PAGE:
On compliance checking for clausal constraints in annotated process models
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Compliance management is important in several industry sectors where there is a high incidence of regulatory control. It must be ensured that business practices, as reflected in business processes, comply with the rules. Such compliance checks are challenging due to (1) the different life cycles of rules and processes, and (2) their disparate representations. (1) requires retrospective checking of process models. To address (2), we herein devise a framework where processes are annotated to capture the semantics of task execution, and compliance is checked against a set of constraints posing restrictions on the desirable process states. Each constraint is a clause, i.e., a disjunction of literals. If a process can reach a state that falsifies all literals of one of the constraints, then that constraint is violated in that state, and indicates non-compliance. Naively, such compliance can be checked by enumerating all reachable states. Since long waiting times are undesirable, it is important to develop efficient (low-order polynomial time) algorithms that (a) perform exact compliance checking for restricted cases, or (b) perform approximate compliance checking for more general cases. Herein, we observe that methods of both kinds can be defined as a natural extension of our earlier work on semantic business process validation. We devise one method of type (a), and we devise two methods of type (b); both are based on similar restrictions to the processes, where the restrictions made by methods (b) are a subset of those made by method (a). The approximate methods each guarantee either of soundness (finding only non-compliances) or completeness (finding all non-compliances). We describe how one can trace the state evolution back to the process activities which caused the (potential) non-compliance, and hence provide the user with an error diagnosis.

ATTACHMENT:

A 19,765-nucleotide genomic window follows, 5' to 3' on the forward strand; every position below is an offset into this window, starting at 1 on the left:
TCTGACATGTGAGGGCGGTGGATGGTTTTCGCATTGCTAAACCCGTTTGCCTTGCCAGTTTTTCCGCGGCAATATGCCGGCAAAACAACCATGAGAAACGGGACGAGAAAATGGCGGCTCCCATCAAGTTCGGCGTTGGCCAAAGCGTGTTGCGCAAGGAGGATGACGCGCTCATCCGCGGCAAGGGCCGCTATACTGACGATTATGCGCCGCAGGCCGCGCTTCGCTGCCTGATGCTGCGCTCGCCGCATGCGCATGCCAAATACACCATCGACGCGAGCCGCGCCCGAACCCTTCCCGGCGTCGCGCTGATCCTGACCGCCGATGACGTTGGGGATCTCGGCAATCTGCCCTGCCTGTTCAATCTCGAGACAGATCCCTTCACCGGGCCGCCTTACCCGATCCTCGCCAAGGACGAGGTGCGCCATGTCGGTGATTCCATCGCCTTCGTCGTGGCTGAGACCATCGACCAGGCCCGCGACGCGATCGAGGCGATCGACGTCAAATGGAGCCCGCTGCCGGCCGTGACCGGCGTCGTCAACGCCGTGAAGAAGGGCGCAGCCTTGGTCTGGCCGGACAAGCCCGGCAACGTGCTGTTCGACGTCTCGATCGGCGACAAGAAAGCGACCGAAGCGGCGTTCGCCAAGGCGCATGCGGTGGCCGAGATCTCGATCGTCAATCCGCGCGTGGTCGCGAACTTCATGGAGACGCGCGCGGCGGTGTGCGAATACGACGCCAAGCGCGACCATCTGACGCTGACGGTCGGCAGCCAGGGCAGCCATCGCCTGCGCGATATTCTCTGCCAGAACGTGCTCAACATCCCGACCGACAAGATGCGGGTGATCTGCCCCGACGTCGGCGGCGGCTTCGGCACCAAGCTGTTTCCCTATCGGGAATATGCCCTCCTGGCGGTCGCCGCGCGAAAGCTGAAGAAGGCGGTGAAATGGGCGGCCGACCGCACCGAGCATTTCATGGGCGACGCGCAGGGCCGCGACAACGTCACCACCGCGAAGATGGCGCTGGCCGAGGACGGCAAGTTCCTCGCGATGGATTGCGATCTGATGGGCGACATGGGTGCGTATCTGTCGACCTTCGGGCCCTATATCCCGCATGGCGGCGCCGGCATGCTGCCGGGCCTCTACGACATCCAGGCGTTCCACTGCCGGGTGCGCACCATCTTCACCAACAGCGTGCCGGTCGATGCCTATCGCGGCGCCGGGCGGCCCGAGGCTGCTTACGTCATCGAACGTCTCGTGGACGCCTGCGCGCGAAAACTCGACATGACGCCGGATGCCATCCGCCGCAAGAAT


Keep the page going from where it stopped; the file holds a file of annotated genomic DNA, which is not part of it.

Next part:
KeywordsCompliant process design Compliance checking Business process design Formal process verification
This work has in part been funded through NICTA and through the SUPER project. SUPER (FP6- 026850, http://www.ip-super.org) is funded through the European Union’s 6th Framework Programme, within Information Society Technologies (IST) priority. NICTA is funded by the Australian Government as represented by the Department of Broadband, Communications and the Digital Economy and the Australian Research Council through the ICT Centre of Excellence program.
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